The Community Cloth is honored to be the beneficiary of a grant from the Mandy Kao Foundation, one of our initial supporters who helped fund a seed grant to launch The Cloth back in 2009! The Community Cloth is a microenterprise nonprofit, targeting economic, educational and social goals through the provision of seed grants, training, and peer support, and by expanding market opportunities for refugee women artisans.
Since our founding, the program has served over 60 artisans from various countries of origin, including Bhutan, Burma, Iraq, Sudan, Congo, Rwanda and Burundi, resulting in support of over 250 refugees (the women and their families). As of this year, Cloth sales have reached nearly $73,000, with 100% of the profits going back to the artisans. The women have been able to help their families pay bills, avoid eviction and buy additional groceries. But almost as important as the educational and economic benefits of the program, many find the peer support to be invaluable, expressing to us that they are “happy to have made new friends” through the project.
The Cloth became one of only ten organizations chosen to receive Leadership Houston’s “Leadership in Action” award for 2010, and has been featured on Fox 26 News, Great Day Houston (CBS affiliate), Channel 13 News (ABC affiliate), Eco-Ology on KPFT, Houston Fashion Week, and multiple times in the Houston Chronicle among other media outlets. We also now have five retail partners that carry the Cloth’s product line, and continue to organize “Tupperware-type events” where a supporter hosts an in-home event for their friends to shop Cloth products among friends.
With the extraordinary growth of the program this past year, the Mandy Kao Foundation offered a generous new grant to help expand staff support for the growing number of artisans, and the expanded level of support services we provide them. The future direction of the program is to continue recruiting additional artisans, expand our retail and online sales outlets and continue to improve our service offerings to the refugee community.
Please learn more about us by browsing through our website, or donate online here. To learn more about hosting your own Community Cloth “party/sales event”, please contact Roxanne Paiva at email@example.com.
April is National Volunteer Month, and The Community Cloth can’t think of a better way to celebrate than to highlight the wonderful work of two long-time volunteers who have been at the heart of who we are: Krista Scranton and Cyndee Gray. Both will be departing from Houston soon, and though we are sad to see them move away to start new adventures, we are grateful for the spirit of volunteerism they embodied and shared with us over the past few years. The following profiles capture Krista’s and Cyndee’s volunteer journeys. Farewell to two amazing volunteers, two amazing women, two amazing friends!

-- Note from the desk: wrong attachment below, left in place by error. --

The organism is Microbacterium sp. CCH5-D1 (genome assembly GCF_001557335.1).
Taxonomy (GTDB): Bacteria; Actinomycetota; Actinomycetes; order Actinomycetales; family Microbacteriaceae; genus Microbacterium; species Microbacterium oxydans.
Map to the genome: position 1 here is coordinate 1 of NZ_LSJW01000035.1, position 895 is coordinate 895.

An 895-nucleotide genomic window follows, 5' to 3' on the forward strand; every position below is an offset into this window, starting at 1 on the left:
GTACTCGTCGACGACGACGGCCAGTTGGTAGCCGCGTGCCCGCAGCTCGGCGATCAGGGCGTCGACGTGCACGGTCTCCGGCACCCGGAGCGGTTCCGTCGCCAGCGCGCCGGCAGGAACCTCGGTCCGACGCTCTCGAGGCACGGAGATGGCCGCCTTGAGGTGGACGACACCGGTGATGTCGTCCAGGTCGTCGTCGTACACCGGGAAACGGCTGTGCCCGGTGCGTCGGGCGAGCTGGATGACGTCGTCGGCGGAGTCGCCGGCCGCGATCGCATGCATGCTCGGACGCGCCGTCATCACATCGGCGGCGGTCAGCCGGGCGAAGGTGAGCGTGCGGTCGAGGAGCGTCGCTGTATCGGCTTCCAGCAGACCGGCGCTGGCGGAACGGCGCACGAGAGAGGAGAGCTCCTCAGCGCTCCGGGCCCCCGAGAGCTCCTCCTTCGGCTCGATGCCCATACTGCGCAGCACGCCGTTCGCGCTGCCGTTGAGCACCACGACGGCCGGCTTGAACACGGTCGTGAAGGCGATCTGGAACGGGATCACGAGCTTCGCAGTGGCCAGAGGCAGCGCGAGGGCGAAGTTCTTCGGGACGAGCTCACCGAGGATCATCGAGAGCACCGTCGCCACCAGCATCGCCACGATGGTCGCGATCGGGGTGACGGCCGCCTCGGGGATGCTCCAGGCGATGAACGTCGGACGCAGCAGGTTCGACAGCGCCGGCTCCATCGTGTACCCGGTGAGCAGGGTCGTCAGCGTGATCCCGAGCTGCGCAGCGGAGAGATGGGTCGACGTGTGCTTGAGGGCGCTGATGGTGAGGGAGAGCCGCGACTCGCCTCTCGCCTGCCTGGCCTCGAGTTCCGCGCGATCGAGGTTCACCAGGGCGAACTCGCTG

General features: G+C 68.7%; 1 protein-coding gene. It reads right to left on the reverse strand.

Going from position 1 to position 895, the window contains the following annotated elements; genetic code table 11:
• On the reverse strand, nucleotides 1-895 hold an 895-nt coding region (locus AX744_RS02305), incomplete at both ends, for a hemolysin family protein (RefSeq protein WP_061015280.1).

~Roxanne & Quynh-Anh
“I felt a desire to show the artisans that they were important, their talents admired, and their handicrafts unique and valuable.”
Krista Scranton is an experienced volunteer for The Community Cloth whose passion and excitement has led to serving in a number of different roles: co-facilitating Bhutanese groups, working at craft fairs and sales events, and even working as staff prior to the birth of her son.
Krista’s interest in the broader world was cultivated from a young age – as a “military brat”, she was born in Italy and lived in Germany. As an adult, Krista has spent time in Mexico, Guatemala, Paraguay, Honduras, Spain, Italy, and Greece. The multicultural focus of the Community Cloth fits perfectly with this interest; “I have always wanted to go to southeast Asia but until I have that opportunity, I am so fortunate to experience the unique Bhutanese culture and its traditions right here in Houston”.
Krista first learned of the Community Cloth while attending the Leadership Institute for Nonprofit Executives (LINE) at Rice University, where she and Cloth Co-Founder, Roxanne Paiva, were classmates and became good friends. Krista was intrigued by the idea of volunteering as an ESL instructor; “having lived and worked abroad, I understood the challenge of a language barrier and the time it takes to adjust to a new culture…I felt a desire to show the artisans that they were important, their talents admired, and their handicrafts unique and valuable.”
Krista’s professional background in mission work and psychology were a great fit for the Community Cloth. Through her work as a volunteer and staff, she has demonstrated and lived her values of compassion, caring for others, appreciation, trusting relationships, and gratitude. Krista has also been invaluable to Grace Presbyterian Church, The Micah Project, and every other endeavor she has pursued based upon a “culture of caring” she inherited from her parents. She and her husband Stacy welcomed baby Luke Sullivan Scranton into the world in December 2011.